Security on Sailboats – Sailboat Burglar Alarms DIY (Theft Defense) Patrick Childress Sailing #10

Security on Sailboats – Sailboat Burglar Alarms DIY (Theft Defense) Patrick Childress Sailing #10

years ago we had just dropped anchor in
the capital of a coral atoll we were there to leave our sailboat Brickhouse
for two months while we came back to the US the problem is we had just heard that
eight other boats cruising boats had recently been broken into so what to do
we had to set up deterrence one thing that we do on a daily basis anyway is to
leave sandals on the side deck that always makes it look like somebody’s at
home and if something decided to take these sandals they can have them that’s
a donation the other thing is to hang laundry up as though it’s drying the
third thing that we did was to leave a bright LED light burning inside the
cabin as though somebody’s home it would be burning all 24 hours a day but those
lights use as much energy is probably the ship’s cat Lily right Lily hey hey
wake up the fourth thing that we did the fourth thing that we did was turn let’s
turn on the stereo oh hey quick bite my foot we turned it on to the local
station and turn the volume way up so you could hear it well off of the boat I
mean doesn’t everybody turn their stereo off and they leave the boat so at least
it made it sound like somebody was at home on the stern arch we have a
360-degree anchor light and when we left to return to the US we had removed the
cockpit awning so that this light not only spread across the boat but also
into the cockpit along with this photosensitive light actually
unfortunately these aren’t available anymore the company went out of business
light underneath the shines down into the cockpit so at night the boat was
well illuminated we left this anchor light on and the one at the top of the
mast they use such little energy that the
solar panels had no problem at all keeping up with the energy demands of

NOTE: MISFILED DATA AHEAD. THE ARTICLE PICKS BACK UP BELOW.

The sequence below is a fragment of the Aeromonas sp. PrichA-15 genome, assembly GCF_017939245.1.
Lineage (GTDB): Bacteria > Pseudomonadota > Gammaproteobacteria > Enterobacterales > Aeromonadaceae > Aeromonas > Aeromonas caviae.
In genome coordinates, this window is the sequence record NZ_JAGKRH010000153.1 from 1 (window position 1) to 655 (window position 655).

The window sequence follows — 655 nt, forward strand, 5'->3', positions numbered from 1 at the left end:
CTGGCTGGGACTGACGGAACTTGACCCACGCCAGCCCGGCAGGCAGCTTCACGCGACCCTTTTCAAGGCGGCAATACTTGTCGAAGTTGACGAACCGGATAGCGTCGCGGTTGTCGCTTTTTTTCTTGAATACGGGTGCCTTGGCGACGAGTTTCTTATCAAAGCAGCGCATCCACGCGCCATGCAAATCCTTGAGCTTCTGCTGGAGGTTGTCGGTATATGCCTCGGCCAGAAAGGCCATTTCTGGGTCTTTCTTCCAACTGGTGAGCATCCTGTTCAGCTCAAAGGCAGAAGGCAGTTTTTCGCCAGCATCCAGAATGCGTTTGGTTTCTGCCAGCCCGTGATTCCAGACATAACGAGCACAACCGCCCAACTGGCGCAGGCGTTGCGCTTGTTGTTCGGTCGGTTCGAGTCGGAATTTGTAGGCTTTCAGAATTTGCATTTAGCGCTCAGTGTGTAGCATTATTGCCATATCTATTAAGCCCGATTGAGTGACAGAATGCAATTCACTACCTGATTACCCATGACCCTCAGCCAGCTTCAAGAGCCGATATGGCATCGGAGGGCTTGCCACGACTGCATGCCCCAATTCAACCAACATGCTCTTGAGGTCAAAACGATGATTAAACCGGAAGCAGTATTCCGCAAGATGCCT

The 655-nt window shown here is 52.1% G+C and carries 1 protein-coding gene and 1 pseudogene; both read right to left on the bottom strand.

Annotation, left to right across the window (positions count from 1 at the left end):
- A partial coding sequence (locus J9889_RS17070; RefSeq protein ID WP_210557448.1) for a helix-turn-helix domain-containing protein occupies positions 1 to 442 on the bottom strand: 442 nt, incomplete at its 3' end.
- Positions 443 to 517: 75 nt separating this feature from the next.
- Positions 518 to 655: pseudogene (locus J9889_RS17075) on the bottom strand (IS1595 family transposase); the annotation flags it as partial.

these anchor lights and the stereo running 24 hours a day so when we went
away we took off our heavy locks and put on these little luggage locks other
boats that were broken into were pry bar depart they destroyed the forward
hatches lifting them up so that the dogs were broken and so we figured if
somebody’s gonna break into this boat I want to slow them down but I don’t want
them tearing the boat apart so we’ve just put on these little luggage locks
not only on the main hatch but on the two cockpit lockers fortunately we never
had a problem they never got that far to start breaking in they figured that they
were going to just lift up the dinging these people were experienced they’d
broken into at least eight boats they could lift up the dinghy and they knew
the hatch underneath would be open for ventilation and that’s what stopped them that even hurts my ears
but I’m just finishing up the installation of this alarm I’ll mount it
up here somehow and put an awning over it to help keep the water off this is
replacing this alarm which was mounted higher up just below the radar dome and
that alarm saved us they kept burglars off of our boat scared the heck out of
me but this is the material just some Sunbrella that I just draped over it I
think you know it doesn’t look factory finished and that’s for the better it’s
nice and camouflaged it’ll help to shed the water away from the horn even though
that horn is supposed to be waterproof they never last that long so we’re good
to go on that one this is the mousetrap that protected
brick house from the biggest rats the thieves that were trying to break into
our boat you can see here there is an electric line attached to the wood part
of the trap and another connecting line which is soldered to the wire frame when
that trap is tripped it closes makes the connection and sounds off the alarm we
had three of these one was in the Ford peak and the trip line right here was
attached to the hatch in case that was opened we had another one set in the
main saloon and the trip line would go up through the main hatch and attach to
the handle of the dinghy which was turned upside down and stowed there then
we had this one in the aft just sitting on the companionway steps and this line
went up and attached to a screw in the upper slat so somebody pulled it would
set off the trap me alarm would go off the alarm was so loud and woke up the
whole Anchorage the waterfront and another a mooring area about a mile
north all of those boats heard it 20 of the thieves jumped in the water our
cruising friends jumped in their dinghy at 2:30 in the morning and the guys
disappeared but in any case our boat was saved this is our latest burglar alarm
this is a hundred and ten decibel alarm it’s powered by a 9-volt battery that
sits in this case here it’s very effective very loud this is the trip
mechanism pull that makes the contact of those two screws and it’ll scare the
heck out of any thief I’ll set this up in the top of the Coach roof hook this